DH: I’d known Jim Healy at the Eastman House for years and I guess they must have a solid understanding of how difficult it can be for so many independent filmmakers to afford to properly take care of their stuff. It was really kind of them to make room. My old negatives were either getting the box-in-the-closet treatment or were stored at film labs, which are notoriously irresponsible… One lab destroyed the original camera negative to “Lily and Jim” and other elements were getting misplaced. That was kind of the signal for me it was time to gather up every last piece from around the world and find a proper home.
HPR: When the restoration on your films was undertaken, were high definition transfers made?
DH: Yeah, once we had everything together it was all re-mastered for the big Bitter Films DVD in 2006. The process took about a year and was very expensive, but again it’s just something that has to be done. Every film was transferred to high-def tapes from their original elements. I supervised all of the transfers and colors, and then every frame was carefully cleaned of dirt and scratches. Some of them were so damaged it was a bit like a silent film restoration, and when you’re working with old 16mm negatives, every little piece of dust shows up on there like a meteor.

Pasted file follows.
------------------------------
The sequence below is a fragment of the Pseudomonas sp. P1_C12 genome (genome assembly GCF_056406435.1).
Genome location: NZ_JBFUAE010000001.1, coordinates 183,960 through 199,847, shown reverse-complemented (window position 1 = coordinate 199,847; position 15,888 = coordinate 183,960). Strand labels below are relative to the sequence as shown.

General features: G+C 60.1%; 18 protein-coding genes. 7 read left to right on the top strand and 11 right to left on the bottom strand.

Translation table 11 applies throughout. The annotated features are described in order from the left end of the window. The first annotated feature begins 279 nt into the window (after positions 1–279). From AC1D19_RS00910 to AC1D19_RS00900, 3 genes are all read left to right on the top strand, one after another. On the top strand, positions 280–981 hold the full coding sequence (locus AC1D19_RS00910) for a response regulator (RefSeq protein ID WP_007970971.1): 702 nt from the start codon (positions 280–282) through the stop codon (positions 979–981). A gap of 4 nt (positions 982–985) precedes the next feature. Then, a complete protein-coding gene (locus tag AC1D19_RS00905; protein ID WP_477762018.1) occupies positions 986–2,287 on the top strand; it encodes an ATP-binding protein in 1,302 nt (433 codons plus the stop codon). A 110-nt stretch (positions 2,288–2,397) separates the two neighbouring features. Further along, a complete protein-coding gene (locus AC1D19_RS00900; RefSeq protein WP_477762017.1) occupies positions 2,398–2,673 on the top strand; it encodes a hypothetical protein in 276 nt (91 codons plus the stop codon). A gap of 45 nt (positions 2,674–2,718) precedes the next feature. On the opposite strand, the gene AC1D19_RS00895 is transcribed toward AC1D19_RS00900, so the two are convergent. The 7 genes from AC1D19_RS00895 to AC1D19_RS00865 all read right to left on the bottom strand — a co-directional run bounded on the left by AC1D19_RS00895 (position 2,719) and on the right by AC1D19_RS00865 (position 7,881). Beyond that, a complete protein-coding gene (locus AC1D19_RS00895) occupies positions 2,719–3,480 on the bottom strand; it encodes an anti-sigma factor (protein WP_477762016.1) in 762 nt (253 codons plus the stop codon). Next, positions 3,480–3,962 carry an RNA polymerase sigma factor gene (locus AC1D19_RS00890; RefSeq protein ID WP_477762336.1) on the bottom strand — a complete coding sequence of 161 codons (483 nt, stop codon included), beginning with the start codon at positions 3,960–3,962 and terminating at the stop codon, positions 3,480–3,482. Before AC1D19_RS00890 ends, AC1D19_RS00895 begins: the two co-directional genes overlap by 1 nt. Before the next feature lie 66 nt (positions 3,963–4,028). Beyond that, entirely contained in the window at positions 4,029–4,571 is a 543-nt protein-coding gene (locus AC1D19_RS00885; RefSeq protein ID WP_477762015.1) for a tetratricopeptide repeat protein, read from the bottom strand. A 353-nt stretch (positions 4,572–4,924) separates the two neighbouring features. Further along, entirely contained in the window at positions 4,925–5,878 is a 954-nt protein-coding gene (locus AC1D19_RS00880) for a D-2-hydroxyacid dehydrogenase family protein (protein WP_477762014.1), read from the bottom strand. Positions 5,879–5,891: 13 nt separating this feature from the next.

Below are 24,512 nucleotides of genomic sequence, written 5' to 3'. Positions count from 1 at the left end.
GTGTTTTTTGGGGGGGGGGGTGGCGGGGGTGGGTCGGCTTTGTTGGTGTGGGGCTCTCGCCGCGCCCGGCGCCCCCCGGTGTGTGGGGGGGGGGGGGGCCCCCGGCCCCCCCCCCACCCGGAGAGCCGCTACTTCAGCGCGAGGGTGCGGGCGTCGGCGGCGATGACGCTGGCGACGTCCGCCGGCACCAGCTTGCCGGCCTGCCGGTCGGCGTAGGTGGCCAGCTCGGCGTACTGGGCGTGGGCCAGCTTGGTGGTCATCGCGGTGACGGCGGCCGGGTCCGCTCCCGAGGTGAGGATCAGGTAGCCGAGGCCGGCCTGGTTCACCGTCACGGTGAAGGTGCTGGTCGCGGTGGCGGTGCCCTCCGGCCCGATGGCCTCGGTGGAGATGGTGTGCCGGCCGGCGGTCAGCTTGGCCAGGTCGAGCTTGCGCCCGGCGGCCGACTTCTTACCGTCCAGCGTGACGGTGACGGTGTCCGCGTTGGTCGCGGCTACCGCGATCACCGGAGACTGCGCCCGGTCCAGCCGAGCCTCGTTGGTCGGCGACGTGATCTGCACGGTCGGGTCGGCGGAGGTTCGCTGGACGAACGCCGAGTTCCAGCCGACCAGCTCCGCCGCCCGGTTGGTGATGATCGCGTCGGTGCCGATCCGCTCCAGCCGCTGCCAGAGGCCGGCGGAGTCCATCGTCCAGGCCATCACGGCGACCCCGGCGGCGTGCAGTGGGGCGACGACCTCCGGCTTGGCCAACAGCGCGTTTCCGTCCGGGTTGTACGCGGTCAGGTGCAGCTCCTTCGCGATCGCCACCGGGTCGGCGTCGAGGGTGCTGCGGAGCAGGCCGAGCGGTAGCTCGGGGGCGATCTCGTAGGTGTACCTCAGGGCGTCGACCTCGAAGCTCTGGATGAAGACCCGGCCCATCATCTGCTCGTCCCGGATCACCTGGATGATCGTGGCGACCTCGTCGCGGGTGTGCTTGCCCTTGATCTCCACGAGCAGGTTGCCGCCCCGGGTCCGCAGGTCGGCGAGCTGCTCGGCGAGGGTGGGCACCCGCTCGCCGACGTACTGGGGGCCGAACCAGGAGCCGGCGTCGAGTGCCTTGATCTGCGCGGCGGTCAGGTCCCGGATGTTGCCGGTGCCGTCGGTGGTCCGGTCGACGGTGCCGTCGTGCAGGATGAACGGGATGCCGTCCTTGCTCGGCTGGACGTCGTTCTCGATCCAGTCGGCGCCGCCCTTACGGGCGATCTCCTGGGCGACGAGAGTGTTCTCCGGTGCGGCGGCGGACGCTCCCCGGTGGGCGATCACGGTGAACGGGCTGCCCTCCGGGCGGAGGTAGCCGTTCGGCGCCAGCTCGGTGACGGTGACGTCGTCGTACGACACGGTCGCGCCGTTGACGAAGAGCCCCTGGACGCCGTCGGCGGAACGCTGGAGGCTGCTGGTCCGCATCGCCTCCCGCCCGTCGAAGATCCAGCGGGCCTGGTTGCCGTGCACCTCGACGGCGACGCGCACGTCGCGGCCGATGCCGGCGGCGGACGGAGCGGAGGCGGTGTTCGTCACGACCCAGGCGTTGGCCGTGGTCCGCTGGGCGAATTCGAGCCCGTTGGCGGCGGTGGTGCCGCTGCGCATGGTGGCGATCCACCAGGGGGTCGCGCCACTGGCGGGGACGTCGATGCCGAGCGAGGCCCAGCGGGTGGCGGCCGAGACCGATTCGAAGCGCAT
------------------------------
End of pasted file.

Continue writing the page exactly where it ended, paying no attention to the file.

So it’s a maddeningly meticulous job where they digitally “paint” out the blemishes one frame at a time… some frames requiring thousands of brush strokes to restore. After we finally got the films beautiful, we then dove into those artwork archives for all the special features and came up with hours of stuff. After all the years of support I really wanted to throw the kitchen sink into the DVD and make it as much of a fan’s dream as we could.
HPR: Are there any plans for your DVD collections to be offered on Blu-Ray?
DH: Well the high-def elements are all there – they were just down-converted for the regular DVD – but I wouldn’t hold my breath yet for a Blu-Ray version. I’ve got too many irons in the fire right now to revisit the old titles again and moreover, the cost of Blu-Ray production needs to go down quite a bit before you’ll probably see a lot of independent films throwing their hats into the ring. Who knows, by the time Blu-Ray is looking doable, the next format may already be rearing its head.
HPR: Hertzfeldt’s work is available on DVD at www.bitterfilms.com.